As a statistician I like to know the actual odds so I can make a rational decision. I have encounter situations where the operation was successful and there was a 40% risk of patient death within 6 months — and that was never disclosed to the patient or the family. Personally, I would love to see printed risk statement required to be given with each drug (and compulsory reporting of any or odd reaction — typically MDs will dismiss them and not report them). – the patient reports (giving the MD’s name) and the MD reports giving patient name.
“There is a low risk of ….” is misinformation.. numbers are needed!
” Idiosyncratic DILI is like other adverse effects of drugs underestimated and under reported in most epidemiological studies.” 
Case Study: Infliximab
Infliximab aka Remicade, Remsima, Inflectra has been cited in the immediate prior posts and is likely a good example because it has been heavily used — including for:
So what are the risks if you use it? A PubMed search returned over 3000 articles dealing with adverse effects.
- “Infliximab caused liver injury in 8.3% of treated patients” 
- “10~20 % of patients was Remicade-resistant.” 
- “primary-non response” 22% 
- “65.5%/69.4% for clinical response”
- high pre-treatment hemoglobin was also a predictor of good response 
- The sensitivity and specificity in predicting response to IFX based on this gene profiling was 95% and 85%, respectively.
- all of these studies more severe disease was associated to adverse outcomes and less favorable response to anti-TNF 
- “Chronic sinusitis.. approximately 2%”
- infusion reactions and delayed hypersensitivity 10%  27% 
- Mild and moderate IR occurred in 17% 
- Adverse drug reaction: 41.4%  35%
- Serious adverse events: 67.9% 
- 48.48 % of patients who received infliximab presented (ANA, ENA, anti-dsDNA) autoantibodies 
- Infections and elevation of transaminases occurred in 28.40% 
- severe infections 6% 
- Anaphylaxis: 6%
- mild acute infusion reaction in 6%
- hypotension in 6%
- respiratory distress 6%
- skin rash and eruptions 6%
- hypertension 3%
- tightness in the chest 3%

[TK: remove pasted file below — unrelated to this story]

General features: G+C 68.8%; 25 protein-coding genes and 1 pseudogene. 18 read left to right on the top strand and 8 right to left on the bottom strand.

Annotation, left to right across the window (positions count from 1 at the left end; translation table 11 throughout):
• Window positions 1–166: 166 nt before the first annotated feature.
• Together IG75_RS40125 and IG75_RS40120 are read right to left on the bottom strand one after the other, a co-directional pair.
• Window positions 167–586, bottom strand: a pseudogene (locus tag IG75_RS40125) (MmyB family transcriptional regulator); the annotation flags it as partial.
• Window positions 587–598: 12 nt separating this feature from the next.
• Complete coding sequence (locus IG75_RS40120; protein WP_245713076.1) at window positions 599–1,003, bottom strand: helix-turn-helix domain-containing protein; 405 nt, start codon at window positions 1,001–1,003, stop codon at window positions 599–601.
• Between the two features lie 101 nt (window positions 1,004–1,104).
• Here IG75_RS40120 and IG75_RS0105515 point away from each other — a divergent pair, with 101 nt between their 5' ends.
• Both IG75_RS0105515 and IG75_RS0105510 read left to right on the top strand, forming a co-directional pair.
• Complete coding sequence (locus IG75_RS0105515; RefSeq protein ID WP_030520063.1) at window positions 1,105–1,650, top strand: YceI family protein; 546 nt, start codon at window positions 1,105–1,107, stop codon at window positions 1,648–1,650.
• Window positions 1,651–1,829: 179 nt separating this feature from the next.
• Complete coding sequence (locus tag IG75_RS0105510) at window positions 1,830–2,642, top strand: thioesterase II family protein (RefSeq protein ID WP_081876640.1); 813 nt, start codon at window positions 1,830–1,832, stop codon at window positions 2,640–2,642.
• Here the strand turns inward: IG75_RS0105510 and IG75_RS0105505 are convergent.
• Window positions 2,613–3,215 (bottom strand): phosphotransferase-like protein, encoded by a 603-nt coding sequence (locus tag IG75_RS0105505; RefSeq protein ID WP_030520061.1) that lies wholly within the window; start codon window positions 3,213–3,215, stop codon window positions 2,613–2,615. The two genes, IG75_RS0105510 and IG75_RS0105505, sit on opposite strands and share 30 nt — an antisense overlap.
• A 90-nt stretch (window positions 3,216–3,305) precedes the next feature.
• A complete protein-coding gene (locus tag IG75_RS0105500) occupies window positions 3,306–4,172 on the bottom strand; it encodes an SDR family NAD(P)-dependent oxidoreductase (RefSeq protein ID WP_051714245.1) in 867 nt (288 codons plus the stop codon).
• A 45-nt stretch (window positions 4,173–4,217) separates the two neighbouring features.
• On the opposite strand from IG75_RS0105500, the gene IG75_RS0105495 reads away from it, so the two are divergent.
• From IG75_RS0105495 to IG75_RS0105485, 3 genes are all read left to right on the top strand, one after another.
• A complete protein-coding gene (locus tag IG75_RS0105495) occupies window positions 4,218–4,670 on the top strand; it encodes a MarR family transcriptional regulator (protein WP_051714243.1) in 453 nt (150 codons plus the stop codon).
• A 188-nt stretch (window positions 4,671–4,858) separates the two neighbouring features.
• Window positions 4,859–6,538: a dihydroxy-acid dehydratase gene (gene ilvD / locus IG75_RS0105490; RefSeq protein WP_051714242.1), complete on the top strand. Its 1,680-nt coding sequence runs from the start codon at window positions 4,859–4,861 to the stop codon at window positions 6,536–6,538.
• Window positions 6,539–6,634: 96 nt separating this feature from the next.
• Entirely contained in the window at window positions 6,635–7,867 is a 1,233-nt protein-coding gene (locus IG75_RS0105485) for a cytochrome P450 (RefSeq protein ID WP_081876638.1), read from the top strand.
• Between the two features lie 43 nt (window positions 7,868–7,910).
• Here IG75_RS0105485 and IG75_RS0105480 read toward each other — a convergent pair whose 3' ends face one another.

No statistics on, but..
- ” an increase in weight” 
- “an association between focal mucinosis and thyroid dysfunction, as well as possible adverse effects of biological therapy with TNF-α antagonists.”
- ” probably exert a direct, toxic effect on the bone marrow”
- Mycobacterium chelonae bacteremia 
- Hepatitis 
- Herpes zoster
- Aseptic meningitis  – 5 cases at least reported
- a significant association with lupus 
While the analysis is not complete, we may sum it up as: This drug as a 70-80% response (and for many diseases it is used for, less than 25% chance of remission) with probablity a 10% of having liver damage (regardless of outcome), 30% change of getting an infection (with the immune system depressed), 70% chance of adverse reaction. The odds of taking it and everything going “fine” is about 1 in 15. 14 in 15 people will have problems.
As a side note, I found two of the studies found success (or issues, such as developing APS) was predictable from DNA. I really doubt that more than 1% of patients prescribe this are testing for DNA, exposing patients to needless risks with little chance of success.
After the above article, someone who was about to take aka Remicade, contacted me and allow access to their DNA (from 23andMe.com ). I found a beautiful table at: http://www.nature.com/tpj/journal/v13/n4/fig_tab/tpj201253t2.html (Gene polymorphisms that can predict response to anti-TNF therapy in patients with psoriasis and related autoimmune diseases (Aug 2013) R Prieto-Pérez, T Cabaleiro, E Daudén and F Abad-Santos) and both created a LiveWello.com panel from it and walked their DNA SNPS. The result was a strong prediction that they would be a non-responder (i.e. 6x more ↓ than ↑). I wonder how the MD is going to respond to “According to the latest studies (2013), my DNA says that I am going to be a non-responder to Infliximab and other anti-TNF-Alpha drugs. What do you suggest next?”
The sweet thing would be for Insurance Companies to demand DNA testing before approving the use of Remicade — it will save them money (and cut premiums too!) and save patients side-effects!